ST. PETERSBURG — Elizabeth Fowler watched as a tranquilizer dart punctured the monkey's torso.
He stumbled across a creek and crawled up a low branch, where he swayed as the chemicals coaxed him into slumber.
Wildlife rescuers carried the monkey out of the woods and stowed him in a cage.
The Mystery Monkey of Tampa Bay's nearly four-year run from wildlife officials was over Wednesday afternoon.
Three weeks earlier, Fowler had been bitten by the monkey, which prompted wildlife officials to intensify their search.
Fowler knew the monkey had to be caught. But like many neighbors, she had grown fond of him, and she was sad to see him go.
"I feel kind of guilty," Fowler, 60, said through tears.
The monkey's future is unclear. He was placed in quarantine Wednesday evening. If his health checks out, he could be sent to a sanctuary to be with other monkeys.
But the question remains: After thriving among humans for years, can he get along with his own kind?
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The trappers arrived at Fowler's house near Lake Maggiore about 8:30 a.m. Wednesday.
They placed bananas in and around the cage that wildlife rescuer Vernon Yates had installed weeks ago to catch the monkey.
But the monkey never came. He watched them from a nearby roof.
About noon, Shannon Fowler, Elizabeth's daughter, arrived. She stood outside, waved a banana and made smooching sounds.
The monkey emerged from the woods and perched on a branch. He scampered toward the trap.
From inside the home through a sliding glass door, veterinarian Don Woodman pointed a dart rifle at the monkey and fired.
The dart hit the monkey. He crawled into the woods and pulled it out. Woodman and Yates gave chase and grabbed him with a catch pole. They shot him with a second dart.
Within a minute, the monkey was unconscious.
"It was nice to have done the job and done it well and done it smoothly," Woodman said.
Yates carried the 45-pound rhesus macaque out of the woods. Members of the Fowler family stroked the monkey's fur and said goodbye.
"It's not a joy," Shannon Fowler said. "It's bittersweet."
For more than a year, the monkey has watched the Fowlers through windows. He playfully swatted the family dog. He chased the kids across the lawn.
But the monkey's stay took a dark turn when he bit Elizabeth. Since then, Florida Fish and Wildlife Conservation Commission officials have been on the lookout for him.
After the capture, Woodman and Yates gave the Mystery Monkey a new name: Cornelius, after a character in Planet of the Apes.
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Late Wednesday afternoon, an unconscious Cornelius was sprawled inside a cage in the back of a car parked outside the Animal Hospital of Northwood in Safety Harbor.
Cornelius lay on his side, his chest heaving to a halting rhythm. His face was buried beneath a towel and several unopened bananas. His tiny hand lay loose and upturned by his side, like that of a sleeping baby.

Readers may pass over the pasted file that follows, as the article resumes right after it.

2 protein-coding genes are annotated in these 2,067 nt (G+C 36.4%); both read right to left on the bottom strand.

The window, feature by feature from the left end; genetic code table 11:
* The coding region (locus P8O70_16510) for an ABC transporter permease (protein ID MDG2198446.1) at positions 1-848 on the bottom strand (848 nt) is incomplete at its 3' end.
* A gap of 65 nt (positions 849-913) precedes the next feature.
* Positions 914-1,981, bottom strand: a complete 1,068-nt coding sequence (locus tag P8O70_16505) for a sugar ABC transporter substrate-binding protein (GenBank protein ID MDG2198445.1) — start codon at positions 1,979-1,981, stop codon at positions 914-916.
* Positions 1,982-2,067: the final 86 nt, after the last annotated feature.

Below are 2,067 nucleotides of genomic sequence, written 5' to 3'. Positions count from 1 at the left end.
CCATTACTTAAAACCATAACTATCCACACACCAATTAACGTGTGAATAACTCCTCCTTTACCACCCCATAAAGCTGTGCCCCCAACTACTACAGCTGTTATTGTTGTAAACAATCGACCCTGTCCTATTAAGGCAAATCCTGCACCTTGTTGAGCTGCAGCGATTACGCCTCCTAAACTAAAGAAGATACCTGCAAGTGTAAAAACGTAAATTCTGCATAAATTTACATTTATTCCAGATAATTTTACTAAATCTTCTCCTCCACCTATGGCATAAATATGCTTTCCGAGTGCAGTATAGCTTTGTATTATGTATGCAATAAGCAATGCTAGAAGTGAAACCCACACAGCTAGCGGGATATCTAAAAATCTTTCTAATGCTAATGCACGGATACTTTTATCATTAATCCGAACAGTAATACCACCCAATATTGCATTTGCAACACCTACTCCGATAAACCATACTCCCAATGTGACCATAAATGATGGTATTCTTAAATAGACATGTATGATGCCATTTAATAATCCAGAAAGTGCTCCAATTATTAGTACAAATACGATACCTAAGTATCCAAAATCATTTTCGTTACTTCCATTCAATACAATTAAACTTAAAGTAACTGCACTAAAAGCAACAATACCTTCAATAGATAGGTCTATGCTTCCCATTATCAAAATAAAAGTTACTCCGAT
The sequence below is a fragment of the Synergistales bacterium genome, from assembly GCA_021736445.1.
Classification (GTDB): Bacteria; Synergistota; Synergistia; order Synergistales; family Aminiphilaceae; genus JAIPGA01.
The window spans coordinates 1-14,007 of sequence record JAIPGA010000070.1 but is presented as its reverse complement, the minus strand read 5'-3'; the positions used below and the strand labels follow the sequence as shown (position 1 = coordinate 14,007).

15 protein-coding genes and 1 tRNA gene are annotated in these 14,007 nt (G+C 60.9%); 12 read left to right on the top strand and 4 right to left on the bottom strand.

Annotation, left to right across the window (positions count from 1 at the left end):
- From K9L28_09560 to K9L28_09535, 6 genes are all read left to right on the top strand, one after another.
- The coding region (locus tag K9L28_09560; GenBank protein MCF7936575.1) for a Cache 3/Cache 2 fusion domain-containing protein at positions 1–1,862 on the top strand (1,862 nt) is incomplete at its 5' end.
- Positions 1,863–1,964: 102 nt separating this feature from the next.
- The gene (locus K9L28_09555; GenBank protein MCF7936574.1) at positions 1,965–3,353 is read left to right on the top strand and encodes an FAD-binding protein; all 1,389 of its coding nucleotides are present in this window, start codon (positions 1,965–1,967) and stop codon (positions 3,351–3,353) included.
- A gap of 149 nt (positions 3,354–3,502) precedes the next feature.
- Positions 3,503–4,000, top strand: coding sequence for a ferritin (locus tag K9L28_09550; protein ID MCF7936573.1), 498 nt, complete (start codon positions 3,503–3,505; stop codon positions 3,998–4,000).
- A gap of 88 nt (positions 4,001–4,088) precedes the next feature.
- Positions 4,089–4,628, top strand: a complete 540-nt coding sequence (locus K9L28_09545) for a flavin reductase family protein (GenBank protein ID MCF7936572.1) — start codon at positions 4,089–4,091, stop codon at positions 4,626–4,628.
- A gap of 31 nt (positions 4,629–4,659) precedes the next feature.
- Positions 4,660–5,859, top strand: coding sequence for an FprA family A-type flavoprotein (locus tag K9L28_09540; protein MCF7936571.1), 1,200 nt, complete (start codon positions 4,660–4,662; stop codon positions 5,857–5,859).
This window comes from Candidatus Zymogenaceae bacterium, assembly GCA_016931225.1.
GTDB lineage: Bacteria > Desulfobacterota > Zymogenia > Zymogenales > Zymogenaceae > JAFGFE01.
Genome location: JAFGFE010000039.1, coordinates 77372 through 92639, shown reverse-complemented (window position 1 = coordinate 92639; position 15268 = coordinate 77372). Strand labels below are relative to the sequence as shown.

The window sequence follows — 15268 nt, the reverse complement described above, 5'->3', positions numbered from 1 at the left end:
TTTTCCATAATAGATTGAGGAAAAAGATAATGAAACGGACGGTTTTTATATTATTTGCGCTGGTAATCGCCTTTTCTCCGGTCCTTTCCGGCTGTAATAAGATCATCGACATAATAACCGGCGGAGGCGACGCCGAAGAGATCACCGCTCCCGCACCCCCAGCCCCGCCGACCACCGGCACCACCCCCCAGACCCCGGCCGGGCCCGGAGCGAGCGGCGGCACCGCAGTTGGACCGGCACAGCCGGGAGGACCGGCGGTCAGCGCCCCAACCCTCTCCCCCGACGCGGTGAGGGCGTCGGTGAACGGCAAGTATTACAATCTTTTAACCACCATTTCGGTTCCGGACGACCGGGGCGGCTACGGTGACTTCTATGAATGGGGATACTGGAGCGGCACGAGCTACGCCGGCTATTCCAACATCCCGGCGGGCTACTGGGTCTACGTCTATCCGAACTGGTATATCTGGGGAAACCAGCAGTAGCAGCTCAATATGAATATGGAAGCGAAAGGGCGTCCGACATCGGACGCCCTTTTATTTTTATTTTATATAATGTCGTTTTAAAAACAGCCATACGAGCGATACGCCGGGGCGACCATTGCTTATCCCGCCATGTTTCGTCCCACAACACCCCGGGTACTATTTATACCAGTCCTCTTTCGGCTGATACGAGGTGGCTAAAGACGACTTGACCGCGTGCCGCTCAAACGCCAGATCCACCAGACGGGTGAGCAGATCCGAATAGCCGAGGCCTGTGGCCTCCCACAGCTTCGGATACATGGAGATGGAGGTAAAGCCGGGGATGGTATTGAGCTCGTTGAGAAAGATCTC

Woodman, owner and veterinarian at the animal hospital, said Cornelius is in good physical health and, notably, free of fleas despite his sojourn in the wild.
"Clearly, he's grooming himself well," Woodman said.
Cornelius had minor abrasions from the dart wounds, but otherwise was unharmed.
But the monkey is overweight, Woodman said, attributing the extra pounds to junk food he was fed by humans.
"He's been well-fed in the sense that he's been getting a lot of calories, but not well fed in that he hasn't been eating a balanced diet," Woodman said.
The monkey will be placed in quarantine for 30 days at Yates' wildlife compound while he is tested for diseases. Yates said he is pretty certain Cornelius is disease-free.
He will be kept in a 6-by-10- foot, chain-link cage in sight of other animals — Yates said he currently has five monkeys at his property — but will not be free to mingle with them.
"It's going to be different for him," Yates said. "He's going to have to adjust."
The probability that the monkey will have to be euthanized is "next to zero" now that he has been captured, Yates said.
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So what's next for Cornelius?
Martin, the FWC spokesman, said the monkey will likely go to a sanctuary in Florida to be with other monkeys; several have already expressed interest.
It's unclear if Cornelius, who appears to be about 5 years old and could live another 15, will get along with others. Some have speculated that he was forced out of a colony of monkeys in Silver Springs before launching his famous life on the lam.
"I'm sure he'll be delighted to see others of his own kind," said Yates.
Woodman said that while the public has cheered the monkey's evasive antics, the creature probably has been lonely.
"Envision the movie Castaway, with Tom Hanks — when he was so lonely that he formed a relationship with a volleyball," Woodman said. "Nobody said, 'Oh, yeah, but he's free.' "
Not everyone thinks it's so certain.
"He may have great problems or he may be able to reintegrate," said Dr. Agustin Fuentes, a primate expert at the University of Notre Dame.
Fuentes said a lot will depend on the facility where he is placed, the experience he had with other monkeys earlier in life and how other monkeys will react to him.
"I hope they do right by him and don't keep him in a cage by himself for too long," Fuentes said. "Hopefully, it will have a happy ending."